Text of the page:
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Meditate On This!

Bert Reynolds
From an early age, many of us were taught in church that the proper posture of prayer is to fold your hands, bow your head, and close your eyes. Without question, this can be a good, reverent, focused approach. But looking through scripture, we see a wider array of postures in prayer and praise (i.e. standing, eyes lifted, arms and hands outstretched, kneeling, bowing, laying prostrate before God). With that in mind, I want to invite you to consider ways that you might adjust your place and posture to impact you heart and mind during prayer and worship.
  • Plan your place to improve your prayers. God invites us to pray anywhere, anytime. Still, you might find that certain places, certain environments are more conducive. They reduce distractions and get you in the right frame of mind. Experiment with different places to see what locations are most beneficial for times of prayer. See also if a consistent place leads to deeper concentration and more consistent times of prayer.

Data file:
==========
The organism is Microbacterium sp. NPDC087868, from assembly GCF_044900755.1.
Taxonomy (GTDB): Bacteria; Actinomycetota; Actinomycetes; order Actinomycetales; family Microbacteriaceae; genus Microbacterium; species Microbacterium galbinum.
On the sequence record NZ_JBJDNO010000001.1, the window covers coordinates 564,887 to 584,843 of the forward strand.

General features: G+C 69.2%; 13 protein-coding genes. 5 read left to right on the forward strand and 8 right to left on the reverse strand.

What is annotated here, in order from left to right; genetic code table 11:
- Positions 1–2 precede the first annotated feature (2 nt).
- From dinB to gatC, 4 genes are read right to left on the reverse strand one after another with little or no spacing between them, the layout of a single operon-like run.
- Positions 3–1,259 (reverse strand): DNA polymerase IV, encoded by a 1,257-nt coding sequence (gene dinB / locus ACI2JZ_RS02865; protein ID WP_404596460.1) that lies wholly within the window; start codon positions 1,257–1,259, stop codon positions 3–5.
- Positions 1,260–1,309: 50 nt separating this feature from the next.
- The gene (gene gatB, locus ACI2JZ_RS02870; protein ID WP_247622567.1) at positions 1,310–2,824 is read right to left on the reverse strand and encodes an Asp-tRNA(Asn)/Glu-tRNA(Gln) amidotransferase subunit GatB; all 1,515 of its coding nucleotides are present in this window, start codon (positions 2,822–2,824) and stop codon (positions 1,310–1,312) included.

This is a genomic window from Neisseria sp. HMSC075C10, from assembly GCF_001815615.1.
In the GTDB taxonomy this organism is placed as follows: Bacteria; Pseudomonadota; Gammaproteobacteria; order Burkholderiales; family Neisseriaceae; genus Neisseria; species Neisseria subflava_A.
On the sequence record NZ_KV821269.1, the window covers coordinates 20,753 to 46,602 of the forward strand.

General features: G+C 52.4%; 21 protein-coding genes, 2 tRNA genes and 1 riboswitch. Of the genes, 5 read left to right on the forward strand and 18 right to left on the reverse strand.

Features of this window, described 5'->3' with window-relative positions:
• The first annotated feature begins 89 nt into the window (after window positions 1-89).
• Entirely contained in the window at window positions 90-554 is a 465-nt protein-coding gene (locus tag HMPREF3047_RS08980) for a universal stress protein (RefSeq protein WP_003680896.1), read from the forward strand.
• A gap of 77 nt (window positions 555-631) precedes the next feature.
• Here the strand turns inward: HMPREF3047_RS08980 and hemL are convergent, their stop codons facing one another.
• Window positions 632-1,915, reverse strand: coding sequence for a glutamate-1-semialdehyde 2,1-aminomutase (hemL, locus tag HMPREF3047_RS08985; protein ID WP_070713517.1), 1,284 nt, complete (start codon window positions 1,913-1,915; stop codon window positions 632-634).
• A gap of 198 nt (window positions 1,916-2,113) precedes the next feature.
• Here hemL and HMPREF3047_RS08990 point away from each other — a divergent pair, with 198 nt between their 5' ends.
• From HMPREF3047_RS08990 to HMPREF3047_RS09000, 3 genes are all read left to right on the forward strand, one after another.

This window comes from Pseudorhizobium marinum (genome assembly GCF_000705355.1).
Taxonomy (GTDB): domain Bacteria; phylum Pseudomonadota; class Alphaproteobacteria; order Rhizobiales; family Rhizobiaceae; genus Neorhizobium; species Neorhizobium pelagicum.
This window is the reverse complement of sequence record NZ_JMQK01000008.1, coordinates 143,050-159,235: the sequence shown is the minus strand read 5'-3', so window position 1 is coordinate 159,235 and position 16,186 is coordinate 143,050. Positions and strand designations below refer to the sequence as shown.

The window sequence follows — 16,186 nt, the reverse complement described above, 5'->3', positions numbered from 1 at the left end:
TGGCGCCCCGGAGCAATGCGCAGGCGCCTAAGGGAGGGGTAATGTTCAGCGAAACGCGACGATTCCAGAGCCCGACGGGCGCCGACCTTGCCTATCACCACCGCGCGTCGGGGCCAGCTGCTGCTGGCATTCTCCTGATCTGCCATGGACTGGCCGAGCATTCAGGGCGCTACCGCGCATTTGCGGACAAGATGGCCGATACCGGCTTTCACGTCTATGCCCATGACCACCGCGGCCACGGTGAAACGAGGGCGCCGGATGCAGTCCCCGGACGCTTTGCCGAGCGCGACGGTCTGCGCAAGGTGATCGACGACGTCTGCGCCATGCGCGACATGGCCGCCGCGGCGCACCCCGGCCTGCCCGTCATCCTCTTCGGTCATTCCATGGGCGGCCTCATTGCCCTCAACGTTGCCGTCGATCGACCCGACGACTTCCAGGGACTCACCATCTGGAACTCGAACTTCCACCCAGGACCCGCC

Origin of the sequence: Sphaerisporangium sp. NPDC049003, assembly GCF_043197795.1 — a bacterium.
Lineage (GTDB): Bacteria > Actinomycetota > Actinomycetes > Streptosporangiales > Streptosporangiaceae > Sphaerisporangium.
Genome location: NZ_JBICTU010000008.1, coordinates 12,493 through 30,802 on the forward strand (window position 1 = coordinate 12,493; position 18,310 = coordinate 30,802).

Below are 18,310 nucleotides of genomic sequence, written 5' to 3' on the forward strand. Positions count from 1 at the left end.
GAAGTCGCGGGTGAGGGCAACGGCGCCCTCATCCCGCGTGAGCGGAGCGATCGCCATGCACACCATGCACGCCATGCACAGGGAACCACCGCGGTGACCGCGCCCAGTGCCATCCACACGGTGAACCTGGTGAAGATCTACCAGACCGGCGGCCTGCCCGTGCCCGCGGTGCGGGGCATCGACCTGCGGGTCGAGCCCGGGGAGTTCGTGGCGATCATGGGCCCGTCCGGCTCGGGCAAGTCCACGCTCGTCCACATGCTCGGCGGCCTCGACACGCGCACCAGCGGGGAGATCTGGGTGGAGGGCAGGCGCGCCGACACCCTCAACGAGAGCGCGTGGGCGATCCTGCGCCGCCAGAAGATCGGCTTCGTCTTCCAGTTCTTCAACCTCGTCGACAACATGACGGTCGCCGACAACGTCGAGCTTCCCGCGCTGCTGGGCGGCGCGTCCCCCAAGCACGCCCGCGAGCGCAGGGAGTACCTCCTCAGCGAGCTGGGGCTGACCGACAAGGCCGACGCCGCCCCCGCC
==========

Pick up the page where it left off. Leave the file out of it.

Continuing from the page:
• Involve your body to quiet your mind during prayer. If you find it difficult to concentrate during prayer, you might try to pray while you go for a walk or jog, work in the yard, cook or clean, drive, knit, sow, or work with your hands. Writing in a prayer journal is one way some find deeper focus and reflection. I'm not suggesting being overly active, but sometimes a little activity actually quiets an overactive mind.
  • Involve your body to engage your mind during prayer. Different postures can impact a different state of mind and heart during prayer and praise. It's hard to pray the same way when we lay prostrate as opposed to when we kneel as opposed to when we stand, and all three postures are important. Don't be afraid to experiment with different postures to expand your experience during prayer.

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